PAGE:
Financing a Buy to Let Mortgage
Having decided to get involved in the buy to let market, the first thing that needs to be considered is how this project is likely to be financed. Fortunately, there are a wide number of options available which allow potential investors a wealth of opportunities when it comes to financing the project.
Beyond a shadow of a doubt, the vast majority of buy to let investors will use a specialist form of buy to let mortgage in order to purchase their property. A buy to let mortgage has different requirements and restrictions compared with a standard residential mortgage.
In addition, the rates offered are sometimes not as competitive as those mortgages that are used specifically for residential mortgages. Do not be tempted to use a residential mortgage, as if you then let the property you are, in effect, breaking the terms of the mortgage and the lender may withdraw their financing.
A larger deposit is usually required, especially if it is your first buy to let property, as you are a "first time landlord." A deposit of around 15 to 25 percent is usually required and it will be necessary to prove to the mortgage lender that the rent will cover in the region of 125 percent of the mortgage repayments. Some companies will offer mortgages with a lesser deposit or with lesser coverage but in order to give yourself the widest range of choices when it comes to mortgage providers, it pays to be able to meet the basic criteria.
Some mortgage providers will offer services especially tailored for investors who have growing portfolios. Some providers will only finance lending for up to 5 properties, whereas others will allow any number of properties but may place a maximum total value on the portfolio. When you are starting out as a property investor, it can be difficult to consider your future needs. Nevertheless, paying attention to your requirements at this early stage can mean that you have a flexible financing structure in place from the very start.
As well as a buy to let mortgage, many investors will consider joining a property syndicate, whereby they are only required to invest a small amount of cash. By joining forces with other investors it may not be necessary to borrow any cash at all. Other alternatives include re-mortgaging the family home, which is a popular choice for investors who do not have a mortgage on their home. For those who do have a mortgage on their home, they may wish to remortgage a small amount to raise deposit funds. Short-term financing with loans and credit cards is also an option but can be costly, although it does allow for a quick release of cash.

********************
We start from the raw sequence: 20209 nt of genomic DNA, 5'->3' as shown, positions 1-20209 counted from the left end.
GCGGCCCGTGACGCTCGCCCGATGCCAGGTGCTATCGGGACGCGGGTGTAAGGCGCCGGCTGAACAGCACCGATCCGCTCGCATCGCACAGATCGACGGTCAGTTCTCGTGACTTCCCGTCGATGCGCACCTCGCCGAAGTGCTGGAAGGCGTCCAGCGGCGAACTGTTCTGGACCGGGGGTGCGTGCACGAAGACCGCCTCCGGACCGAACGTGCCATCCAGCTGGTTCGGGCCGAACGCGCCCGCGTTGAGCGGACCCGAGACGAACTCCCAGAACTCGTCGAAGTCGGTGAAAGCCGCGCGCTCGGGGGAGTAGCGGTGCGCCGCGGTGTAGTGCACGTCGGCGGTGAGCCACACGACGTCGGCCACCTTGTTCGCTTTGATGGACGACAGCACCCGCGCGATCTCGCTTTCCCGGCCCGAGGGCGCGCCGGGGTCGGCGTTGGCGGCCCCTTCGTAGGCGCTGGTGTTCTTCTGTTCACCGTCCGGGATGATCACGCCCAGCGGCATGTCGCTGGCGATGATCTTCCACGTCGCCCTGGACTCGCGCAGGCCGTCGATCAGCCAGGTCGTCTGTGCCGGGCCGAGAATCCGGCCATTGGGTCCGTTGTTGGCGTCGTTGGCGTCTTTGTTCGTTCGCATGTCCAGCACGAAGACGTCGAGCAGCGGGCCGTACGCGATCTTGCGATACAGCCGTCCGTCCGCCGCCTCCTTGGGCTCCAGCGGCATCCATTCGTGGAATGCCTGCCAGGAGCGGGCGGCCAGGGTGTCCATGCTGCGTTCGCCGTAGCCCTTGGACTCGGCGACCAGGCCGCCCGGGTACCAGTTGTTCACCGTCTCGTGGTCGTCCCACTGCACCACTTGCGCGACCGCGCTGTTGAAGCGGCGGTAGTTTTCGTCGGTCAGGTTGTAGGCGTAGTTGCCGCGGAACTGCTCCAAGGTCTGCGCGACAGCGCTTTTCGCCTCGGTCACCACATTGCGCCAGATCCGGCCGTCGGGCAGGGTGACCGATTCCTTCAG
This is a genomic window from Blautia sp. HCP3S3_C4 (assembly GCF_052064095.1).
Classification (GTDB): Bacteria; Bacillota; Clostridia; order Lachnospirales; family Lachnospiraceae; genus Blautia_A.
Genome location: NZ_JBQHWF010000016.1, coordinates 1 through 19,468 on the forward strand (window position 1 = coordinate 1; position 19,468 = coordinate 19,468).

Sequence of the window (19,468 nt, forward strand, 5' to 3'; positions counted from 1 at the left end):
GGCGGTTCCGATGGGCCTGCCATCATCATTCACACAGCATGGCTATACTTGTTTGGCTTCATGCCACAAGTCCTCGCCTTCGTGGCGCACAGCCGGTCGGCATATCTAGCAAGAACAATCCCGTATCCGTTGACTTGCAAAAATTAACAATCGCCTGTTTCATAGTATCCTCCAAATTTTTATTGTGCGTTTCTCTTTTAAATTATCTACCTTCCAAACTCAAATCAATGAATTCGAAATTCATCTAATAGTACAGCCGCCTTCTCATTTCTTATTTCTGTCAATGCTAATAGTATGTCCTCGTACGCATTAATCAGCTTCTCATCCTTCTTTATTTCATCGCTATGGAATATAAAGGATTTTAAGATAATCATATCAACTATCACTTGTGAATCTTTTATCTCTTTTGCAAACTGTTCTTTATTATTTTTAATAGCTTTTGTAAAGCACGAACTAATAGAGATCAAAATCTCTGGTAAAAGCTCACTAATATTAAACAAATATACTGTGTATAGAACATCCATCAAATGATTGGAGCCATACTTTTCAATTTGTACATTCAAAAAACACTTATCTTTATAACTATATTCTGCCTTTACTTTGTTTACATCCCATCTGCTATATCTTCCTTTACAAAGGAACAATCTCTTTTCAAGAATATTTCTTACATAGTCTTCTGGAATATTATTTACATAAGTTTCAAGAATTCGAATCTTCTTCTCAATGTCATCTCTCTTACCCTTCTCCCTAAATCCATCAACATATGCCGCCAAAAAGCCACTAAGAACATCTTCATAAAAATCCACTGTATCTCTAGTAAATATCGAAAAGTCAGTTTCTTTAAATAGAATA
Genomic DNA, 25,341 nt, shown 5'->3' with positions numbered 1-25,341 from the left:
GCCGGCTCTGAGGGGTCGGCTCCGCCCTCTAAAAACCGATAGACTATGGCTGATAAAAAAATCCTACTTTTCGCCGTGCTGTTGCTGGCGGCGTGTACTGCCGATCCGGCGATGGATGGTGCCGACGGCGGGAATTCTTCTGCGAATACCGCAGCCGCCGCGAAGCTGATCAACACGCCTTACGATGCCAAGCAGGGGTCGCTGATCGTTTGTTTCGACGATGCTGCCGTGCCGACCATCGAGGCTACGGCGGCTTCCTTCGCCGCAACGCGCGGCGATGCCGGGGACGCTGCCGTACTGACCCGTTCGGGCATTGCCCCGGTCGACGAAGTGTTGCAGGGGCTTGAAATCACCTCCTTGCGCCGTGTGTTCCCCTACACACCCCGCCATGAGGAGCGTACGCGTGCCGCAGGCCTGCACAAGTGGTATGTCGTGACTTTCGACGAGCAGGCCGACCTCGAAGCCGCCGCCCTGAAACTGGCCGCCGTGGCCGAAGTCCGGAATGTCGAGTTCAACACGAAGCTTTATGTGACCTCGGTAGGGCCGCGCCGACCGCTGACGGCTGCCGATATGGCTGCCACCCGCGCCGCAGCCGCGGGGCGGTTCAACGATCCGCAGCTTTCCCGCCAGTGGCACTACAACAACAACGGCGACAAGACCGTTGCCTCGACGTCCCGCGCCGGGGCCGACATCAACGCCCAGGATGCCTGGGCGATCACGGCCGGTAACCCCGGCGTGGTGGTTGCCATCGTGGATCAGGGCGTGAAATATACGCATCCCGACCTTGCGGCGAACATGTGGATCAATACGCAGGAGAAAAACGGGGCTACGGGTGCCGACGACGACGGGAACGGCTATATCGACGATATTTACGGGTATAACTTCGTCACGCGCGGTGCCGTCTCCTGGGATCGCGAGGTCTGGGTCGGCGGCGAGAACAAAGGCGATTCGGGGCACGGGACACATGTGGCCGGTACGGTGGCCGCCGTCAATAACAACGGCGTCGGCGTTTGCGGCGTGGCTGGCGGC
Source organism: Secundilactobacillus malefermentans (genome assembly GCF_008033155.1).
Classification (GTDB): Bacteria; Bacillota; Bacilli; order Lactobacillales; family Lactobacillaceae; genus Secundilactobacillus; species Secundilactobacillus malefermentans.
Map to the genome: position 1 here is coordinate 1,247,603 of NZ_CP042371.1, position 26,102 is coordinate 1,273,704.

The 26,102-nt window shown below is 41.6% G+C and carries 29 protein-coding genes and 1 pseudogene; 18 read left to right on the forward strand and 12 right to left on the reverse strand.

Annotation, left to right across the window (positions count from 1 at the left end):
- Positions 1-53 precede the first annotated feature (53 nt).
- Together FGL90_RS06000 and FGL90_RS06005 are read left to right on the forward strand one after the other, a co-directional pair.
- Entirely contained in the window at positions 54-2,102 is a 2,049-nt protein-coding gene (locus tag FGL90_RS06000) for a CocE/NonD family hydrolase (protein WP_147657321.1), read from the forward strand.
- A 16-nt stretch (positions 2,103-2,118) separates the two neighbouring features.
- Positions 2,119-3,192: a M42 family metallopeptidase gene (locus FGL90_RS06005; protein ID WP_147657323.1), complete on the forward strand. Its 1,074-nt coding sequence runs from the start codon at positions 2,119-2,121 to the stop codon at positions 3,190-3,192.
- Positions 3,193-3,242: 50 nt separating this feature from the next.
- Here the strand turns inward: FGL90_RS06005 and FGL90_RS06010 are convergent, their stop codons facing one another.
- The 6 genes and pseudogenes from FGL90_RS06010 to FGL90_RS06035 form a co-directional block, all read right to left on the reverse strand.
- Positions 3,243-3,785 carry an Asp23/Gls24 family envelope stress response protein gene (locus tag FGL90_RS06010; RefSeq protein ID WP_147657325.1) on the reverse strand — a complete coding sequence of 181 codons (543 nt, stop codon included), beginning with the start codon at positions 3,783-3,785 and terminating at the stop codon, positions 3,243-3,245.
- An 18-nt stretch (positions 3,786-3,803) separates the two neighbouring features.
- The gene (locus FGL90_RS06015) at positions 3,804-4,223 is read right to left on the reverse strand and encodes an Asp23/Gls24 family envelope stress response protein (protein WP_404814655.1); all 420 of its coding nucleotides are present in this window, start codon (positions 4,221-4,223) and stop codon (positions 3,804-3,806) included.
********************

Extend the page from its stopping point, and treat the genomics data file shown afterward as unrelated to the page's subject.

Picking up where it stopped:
Anyone who has purchased a property to live in is more than aware of the costs such as heating and electricity. However, there are so many additional costs involved in buy to let which absolutely must be budgeted for, as part of the project planning.
Modern tenants do, generally, require white goods to be part of the property. Therefore, an additional £1,500 should be budgeted as part of the initial setting up costs, if you are to appeal to the largest possible number of tenants.
Although your tenants will usually be responsible for costs such as council tax, water rates and utility bills including electricity and gas, it is not uncommon for landlords to include regular costs such as council tax as part of the rent. This has several advantages; tenants like the predictability of having some bills included as it allows them to budget accurately; as a landlord you are then certain that a council tax bill will have been paid. Although it is the resident tenant who is responsible for the council tax bill (unless the landlord is also resident), it may be difficult to retrieve the cash from a tenant who has moved on, leaving the landlord with a potential liability to prevent fines. A similar principle applies with water and sewerage charges and this is another bill that is often included as part of the rent.
Insurance is another ongoing cost that should be viewed as truly essential. The two main insurances that you should be maintaining are buildings’ insurance and public liability insurance. This will cover you if the property has a structural problem such as fire or flooding and will also cover you if your tenants are injured in your property and try to claim compensation from you, as the landlord.
Buy to let investors should budget for the following expenses:
10 percent of the purchase price for additional one-off expenses;
between 10 percent and 20 percent of income to an agent to manage the property on a monthly basis;
5 percent per year of income for repair and maintenance; and
7 percent of income annually for void periods.